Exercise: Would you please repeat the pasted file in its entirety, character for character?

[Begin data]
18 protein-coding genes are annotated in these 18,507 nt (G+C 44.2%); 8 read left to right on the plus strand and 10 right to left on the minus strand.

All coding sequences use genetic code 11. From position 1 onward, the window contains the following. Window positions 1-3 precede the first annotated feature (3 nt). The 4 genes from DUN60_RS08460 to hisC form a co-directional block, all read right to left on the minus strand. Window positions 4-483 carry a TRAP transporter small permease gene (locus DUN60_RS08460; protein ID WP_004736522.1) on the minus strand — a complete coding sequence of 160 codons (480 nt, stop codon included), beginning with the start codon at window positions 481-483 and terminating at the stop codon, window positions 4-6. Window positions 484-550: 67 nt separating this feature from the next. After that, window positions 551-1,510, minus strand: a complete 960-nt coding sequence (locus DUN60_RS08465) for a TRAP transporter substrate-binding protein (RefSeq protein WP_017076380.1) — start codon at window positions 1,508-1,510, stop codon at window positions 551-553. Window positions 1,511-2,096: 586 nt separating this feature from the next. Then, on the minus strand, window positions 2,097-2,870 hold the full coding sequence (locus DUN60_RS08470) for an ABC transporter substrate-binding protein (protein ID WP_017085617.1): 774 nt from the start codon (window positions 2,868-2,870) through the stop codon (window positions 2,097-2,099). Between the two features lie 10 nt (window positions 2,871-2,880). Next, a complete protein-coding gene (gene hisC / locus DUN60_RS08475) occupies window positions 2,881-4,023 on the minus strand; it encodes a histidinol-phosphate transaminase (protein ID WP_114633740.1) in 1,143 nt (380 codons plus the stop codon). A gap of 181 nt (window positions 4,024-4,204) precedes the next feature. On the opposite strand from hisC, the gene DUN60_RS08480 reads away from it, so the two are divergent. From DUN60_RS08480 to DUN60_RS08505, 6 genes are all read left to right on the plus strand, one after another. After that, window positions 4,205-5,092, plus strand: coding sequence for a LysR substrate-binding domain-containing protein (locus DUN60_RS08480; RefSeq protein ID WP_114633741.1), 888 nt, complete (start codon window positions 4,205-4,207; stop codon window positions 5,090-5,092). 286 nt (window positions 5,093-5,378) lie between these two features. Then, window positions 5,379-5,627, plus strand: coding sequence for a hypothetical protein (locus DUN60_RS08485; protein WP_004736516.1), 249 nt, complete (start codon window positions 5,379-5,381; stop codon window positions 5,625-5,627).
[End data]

18 protein-coding genes are annotated in these 18,507 nt (G+C 44.2%); 8 read left to right on the plus strand and 10 right to left on the minus strand.

All coding sequences use genetic code 11. From position 1 onward, the window contains the following. Window positions 1-3 precede the first annotated feature (3 nt). The 4 genes from DUN60_RS08460 to hisC form a co-directional block, all read right to left on the minus strand. Window positions 4-483 carry a TRAP transporter small permease gene (locus DUN60_RS08460; protein ID WP_004736522.1) on the minus strand — a complete coding sequence of 160 codons (480 nt, stop codon included), beginning with the start codon at window positions 481-483 and terminating at the stop codon, window positions 4-6. Window positions 484-550: 67 nt separating this feature from the next. After that, window positions 551-1,510, minus strand: a complete 960-nt coding sequence (locus DUN60_RS08465) for a TRAP transporter substrate-binding protein (RefSeq protein WP_017076380.1) — start codon at window positions 1,508-1,510, stop codon at window positions 551-553. Window positions 1,511-2,096: 586 nt separating this feature from the next. Then, on the minus strand, window positions 2,097-2,870 hold the full coding sequence (locus DUN60_RS08470) for an ABC transporter substrate-binding protein (protein ID WP_017085617.1): 774 nt from the start codon (window positions 2,868-2,870) through the stop codon (window positions 2,097-2,099). Between the two features lie 10 nt (window positions 2,871-2,880). Next, a complete protein-coding gene (gene hisC / locus DUN60_RS08475) occupies window positions 2,881-4,023 on the minus strand; it encodes a histidinol-phosphate transaminase (protein ID WP_114633740.1) in 1,143 nt (380 codons plus the stop codon). A gap of 181 nt (window positions 4,024-4,204) precedes the next feature. On the opposite strand from hisC, the gene DUN60_RS08480 reads away from it, so the two are divergent. From DUN60_RS08480 to DUN60_RS08505, 6 genes are all read left to right on the plus strand, one after another. After that, window positions 4,205-5,092, plus strand: coding sequence for a LysR substrate-binding domain-containing protein (locus DUN60_RS08480; RefSeq protein ID WP_114633741.1), 888 nt, complete (start codon window positions 4,205-4,207; stop codon window positions 5,090-5,092). 286 nt (window positions 5,093-5,378) lie between these two features. Then, window positions 5,379-5,627, plus strand: coding sequence for a hypothetical protein (locus DUN60_RS08485; protein WP_004736516.1), 249 nt, complete (start codon window positions 5,379-5,381; stop codon window positions 5,625-5,627).